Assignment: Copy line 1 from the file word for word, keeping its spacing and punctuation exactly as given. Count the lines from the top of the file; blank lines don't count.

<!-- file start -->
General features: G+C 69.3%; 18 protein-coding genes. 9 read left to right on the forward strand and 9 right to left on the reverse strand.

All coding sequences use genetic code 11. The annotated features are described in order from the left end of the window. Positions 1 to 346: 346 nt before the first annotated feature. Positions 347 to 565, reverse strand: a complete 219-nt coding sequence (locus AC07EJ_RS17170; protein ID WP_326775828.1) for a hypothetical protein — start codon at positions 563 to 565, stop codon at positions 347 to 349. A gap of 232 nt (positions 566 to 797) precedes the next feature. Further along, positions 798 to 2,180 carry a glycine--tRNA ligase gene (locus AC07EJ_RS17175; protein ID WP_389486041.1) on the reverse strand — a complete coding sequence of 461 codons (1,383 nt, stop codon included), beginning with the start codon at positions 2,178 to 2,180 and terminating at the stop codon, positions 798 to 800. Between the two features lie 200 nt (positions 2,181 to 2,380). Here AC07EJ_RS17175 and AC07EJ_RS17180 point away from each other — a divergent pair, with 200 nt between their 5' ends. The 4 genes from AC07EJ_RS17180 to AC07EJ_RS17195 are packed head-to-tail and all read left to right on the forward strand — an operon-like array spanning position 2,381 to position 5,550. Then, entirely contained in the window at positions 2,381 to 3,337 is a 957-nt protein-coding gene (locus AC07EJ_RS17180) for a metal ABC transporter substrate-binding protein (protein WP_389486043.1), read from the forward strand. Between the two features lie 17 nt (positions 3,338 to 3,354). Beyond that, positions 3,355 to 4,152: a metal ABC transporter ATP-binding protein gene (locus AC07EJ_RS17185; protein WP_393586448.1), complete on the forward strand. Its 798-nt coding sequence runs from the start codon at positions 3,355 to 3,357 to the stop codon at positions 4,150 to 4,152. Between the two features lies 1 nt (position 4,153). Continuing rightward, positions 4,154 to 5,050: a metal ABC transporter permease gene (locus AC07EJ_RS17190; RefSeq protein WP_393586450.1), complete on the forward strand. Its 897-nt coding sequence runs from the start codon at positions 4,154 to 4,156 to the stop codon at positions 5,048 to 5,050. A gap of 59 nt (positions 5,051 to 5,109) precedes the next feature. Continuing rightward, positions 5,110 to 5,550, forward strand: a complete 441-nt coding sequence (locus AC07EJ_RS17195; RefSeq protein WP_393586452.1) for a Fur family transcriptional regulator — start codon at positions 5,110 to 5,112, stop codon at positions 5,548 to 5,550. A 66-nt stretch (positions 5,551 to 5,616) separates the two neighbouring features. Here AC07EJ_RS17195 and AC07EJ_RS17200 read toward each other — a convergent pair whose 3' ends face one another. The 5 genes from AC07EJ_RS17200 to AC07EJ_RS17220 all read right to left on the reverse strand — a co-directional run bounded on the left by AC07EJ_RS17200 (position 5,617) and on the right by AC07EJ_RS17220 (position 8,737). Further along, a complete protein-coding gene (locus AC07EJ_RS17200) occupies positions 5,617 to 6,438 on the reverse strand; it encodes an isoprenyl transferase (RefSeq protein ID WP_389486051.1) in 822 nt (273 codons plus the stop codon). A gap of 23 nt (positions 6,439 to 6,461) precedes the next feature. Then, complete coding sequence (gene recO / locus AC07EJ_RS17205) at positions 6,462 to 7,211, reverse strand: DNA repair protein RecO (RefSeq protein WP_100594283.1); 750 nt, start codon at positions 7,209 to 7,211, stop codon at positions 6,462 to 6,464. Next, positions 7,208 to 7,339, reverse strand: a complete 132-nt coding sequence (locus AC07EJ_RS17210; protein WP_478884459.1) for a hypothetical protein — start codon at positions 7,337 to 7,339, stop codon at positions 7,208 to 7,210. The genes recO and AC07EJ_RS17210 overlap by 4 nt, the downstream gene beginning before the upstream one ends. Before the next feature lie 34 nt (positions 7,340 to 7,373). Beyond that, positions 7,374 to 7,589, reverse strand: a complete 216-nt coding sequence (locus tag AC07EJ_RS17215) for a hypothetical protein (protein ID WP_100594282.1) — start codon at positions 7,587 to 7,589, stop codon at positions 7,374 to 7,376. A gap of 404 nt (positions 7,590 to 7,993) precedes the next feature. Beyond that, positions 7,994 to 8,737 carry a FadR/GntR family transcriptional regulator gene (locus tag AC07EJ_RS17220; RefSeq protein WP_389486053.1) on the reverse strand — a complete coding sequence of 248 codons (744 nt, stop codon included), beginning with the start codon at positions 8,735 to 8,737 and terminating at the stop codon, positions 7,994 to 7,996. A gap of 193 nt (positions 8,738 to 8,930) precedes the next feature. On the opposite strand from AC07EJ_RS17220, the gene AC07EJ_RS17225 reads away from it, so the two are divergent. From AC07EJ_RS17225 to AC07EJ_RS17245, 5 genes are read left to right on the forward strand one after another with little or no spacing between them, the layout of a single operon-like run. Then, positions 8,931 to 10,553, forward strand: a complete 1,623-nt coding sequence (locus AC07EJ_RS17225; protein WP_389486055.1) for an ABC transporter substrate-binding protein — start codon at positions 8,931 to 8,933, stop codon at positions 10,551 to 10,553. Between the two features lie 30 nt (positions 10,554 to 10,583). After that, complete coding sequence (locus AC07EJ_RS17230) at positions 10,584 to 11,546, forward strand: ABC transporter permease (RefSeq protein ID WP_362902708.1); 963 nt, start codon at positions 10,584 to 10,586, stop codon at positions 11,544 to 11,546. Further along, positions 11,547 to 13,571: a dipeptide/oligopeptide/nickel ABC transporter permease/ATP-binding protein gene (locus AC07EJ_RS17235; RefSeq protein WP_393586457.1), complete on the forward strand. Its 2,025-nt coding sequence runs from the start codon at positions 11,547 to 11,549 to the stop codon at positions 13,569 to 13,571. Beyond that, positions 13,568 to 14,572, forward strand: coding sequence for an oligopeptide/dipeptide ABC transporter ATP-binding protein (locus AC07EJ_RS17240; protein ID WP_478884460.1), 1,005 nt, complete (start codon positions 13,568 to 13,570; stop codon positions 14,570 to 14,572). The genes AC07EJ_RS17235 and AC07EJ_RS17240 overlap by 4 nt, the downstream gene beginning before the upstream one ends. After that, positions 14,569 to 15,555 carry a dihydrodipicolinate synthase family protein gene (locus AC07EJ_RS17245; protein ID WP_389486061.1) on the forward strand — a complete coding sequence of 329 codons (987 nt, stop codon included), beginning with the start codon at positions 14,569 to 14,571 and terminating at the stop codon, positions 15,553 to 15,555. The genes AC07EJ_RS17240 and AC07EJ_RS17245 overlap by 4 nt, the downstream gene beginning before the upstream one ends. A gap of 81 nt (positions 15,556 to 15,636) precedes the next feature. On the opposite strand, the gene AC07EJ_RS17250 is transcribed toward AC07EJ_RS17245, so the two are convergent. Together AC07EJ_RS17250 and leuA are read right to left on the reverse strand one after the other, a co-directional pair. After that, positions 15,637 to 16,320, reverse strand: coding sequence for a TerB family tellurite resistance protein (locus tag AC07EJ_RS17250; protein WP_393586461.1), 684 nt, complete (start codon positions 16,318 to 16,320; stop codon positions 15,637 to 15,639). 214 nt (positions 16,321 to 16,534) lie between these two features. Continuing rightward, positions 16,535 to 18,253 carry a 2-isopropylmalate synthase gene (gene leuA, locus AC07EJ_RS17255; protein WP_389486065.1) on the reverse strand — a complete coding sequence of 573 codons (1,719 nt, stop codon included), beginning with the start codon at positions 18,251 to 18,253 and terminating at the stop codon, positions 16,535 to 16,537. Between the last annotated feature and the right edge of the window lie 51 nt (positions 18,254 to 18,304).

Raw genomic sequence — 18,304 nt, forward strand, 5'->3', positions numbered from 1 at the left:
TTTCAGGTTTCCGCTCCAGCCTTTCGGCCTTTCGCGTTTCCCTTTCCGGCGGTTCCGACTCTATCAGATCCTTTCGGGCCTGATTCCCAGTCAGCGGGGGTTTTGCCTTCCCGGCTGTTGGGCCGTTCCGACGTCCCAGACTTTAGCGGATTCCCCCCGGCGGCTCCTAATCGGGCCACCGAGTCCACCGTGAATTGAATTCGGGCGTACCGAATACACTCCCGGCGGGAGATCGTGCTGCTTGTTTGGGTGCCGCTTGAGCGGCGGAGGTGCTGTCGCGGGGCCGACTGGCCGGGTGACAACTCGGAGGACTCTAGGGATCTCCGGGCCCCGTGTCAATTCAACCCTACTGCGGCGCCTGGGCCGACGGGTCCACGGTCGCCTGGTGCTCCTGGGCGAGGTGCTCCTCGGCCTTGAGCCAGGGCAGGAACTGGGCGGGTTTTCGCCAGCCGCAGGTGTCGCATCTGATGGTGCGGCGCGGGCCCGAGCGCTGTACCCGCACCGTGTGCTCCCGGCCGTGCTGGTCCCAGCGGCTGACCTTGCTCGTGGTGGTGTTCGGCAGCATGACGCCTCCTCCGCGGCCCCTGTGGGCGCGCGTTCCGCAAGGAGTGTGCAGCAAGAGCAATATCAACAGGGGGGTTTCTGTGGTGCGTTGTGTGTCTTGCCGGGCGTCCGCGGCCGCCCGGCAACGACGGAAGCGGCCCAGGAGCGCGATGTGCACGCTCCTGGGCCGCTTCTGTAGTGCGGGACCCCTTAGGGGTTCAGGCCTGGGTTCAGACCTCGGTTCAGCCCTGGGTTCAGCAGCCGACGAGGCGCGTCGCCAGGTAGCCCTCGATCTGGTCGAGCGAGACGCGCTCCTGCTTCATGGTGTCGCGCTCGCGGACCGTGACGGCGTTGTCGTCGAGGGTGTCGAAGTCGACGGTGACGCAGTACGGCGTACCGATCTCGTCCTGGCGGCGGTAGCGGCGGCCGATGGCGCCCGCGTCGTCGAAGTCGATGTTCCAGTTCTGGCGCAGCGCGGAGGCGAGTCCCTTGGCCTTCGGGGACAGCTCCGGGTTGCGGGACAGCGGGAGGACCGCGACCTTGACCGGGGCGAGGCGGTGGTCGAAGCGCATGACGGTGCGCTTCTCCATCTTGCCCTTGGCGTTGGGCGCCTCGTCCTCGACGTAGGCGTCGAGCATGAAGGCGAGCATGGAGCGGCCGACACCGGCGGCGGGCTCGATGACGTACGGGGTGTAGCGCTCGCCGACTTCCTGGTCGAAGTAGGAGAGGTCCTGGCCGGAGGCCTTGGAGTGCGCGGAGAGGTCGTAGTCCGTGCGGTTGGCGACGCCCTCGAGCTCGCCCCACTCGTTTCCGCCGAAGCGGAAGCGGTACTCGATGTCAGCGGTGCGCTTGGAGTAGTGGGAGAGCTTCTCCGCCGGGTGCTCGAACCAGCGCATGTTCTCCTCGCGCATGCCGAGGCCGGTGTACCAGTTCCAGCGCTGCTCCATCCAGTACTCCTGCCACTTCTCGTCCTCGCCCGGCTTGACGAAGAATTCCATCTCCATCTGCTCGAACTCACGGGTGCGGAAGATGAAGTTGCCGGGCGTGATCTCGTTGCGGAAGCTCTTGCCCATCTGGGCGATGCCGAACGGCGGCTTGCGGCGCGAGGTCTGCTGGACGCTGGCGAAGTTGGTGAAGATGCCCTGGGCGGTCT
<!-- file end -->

General features: G+C 69.3%; 18 protein-coding genes. 9 read left to right on the forward strand and 9 right to left on the reverse strand.